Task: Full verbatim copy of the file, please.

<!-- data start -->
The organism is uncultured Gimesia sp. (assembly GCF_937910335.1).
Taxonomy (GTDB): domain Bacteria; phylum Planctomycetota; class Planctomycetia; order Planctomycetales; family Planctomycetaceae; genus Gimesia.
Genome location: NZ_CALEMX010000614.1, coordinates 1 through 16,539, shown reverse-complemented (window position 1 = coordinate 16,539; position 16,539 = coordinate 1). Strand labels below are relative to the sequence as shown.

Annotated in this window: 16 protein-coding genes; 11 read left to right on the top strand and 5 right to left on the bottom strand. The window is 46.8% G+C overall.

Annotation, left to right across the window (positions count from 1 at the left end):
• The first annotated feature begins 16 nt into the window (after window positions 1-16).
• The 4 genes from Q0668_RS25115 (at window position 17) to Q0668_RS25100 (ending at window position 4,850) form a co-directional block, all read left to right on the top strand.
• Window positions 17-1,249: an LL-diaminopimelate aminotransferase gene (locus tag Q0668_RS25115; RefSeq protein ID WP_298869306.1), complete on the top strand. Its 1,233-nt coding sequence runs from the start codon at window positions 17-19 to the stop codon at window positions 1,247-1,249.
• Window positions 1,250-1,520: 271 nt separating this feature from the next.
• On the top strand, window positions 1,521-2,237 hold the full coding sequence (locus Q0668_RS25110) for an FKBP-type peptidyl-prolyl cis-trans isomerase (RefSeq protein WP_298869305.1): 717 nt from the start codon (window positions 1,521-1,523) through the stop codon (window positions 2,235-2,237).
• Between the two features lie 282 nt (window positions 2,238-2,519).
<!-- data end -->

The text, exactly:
The organism is uncultured Gimesia sp. (assembly GCF_937910335.1).
Taxonomy (GTDB): domain Bacteria; phylum Planctomycetota; class Planctomycetia; order Planctomycetales; family Planctomycetaceae; genus Gimesia.
Genome location: NZ_CALEMX010000614.1, coordinates 1 through 16,539, shown reverse-complemented (window position 1 = coordinate 16,539; position 16,539 = coordinate 1). Strand labels below are relative to the sequence as shown.

Annotated in this window: 16 protein-coding genes; 11 read left to right on the top strand and 5 right to left on the bottom strand. The window is 46.8% G+C overall.

Annotation, left to right across the window (positions count from 1 at the left end):
• The first annotated feature begins 16 nt into the window (after window positions 1-16).
• The 4 genes from Q0668_RS25115 (at window position 17) to Q0668_RS25100 (ending at window position 4,850) form a co-directional block, all read left to right on the top strand.
• Window positions 17-1,249: an LL-diaminopimelate aminotransferase gene (locus tag Q0668_RS25115; RefSeq protein ID WP_298869306.1), complete on the top strand. Its 1,233-nt coding sequence runs from the start codon at window positions 17-19 to the stop codon at window positions 1,247-1,249.
• Window positions 1,250-1,520: 271 nt separating this feature from the next.
• On the top strand, window positions 1,521-2,237 hold the full coding sequence (locus Q0668_RS25110) for an FKBP-type peptidyl-prolyl cis-trans isomerase (RefSeq protein WP_298869305.1): 717 nt from the start codon (window positions 1,521-1,523) through the stop codon (window positions 2,235-2,237).
• Between the two features lie 282 nt (window positions 2,238-2,519).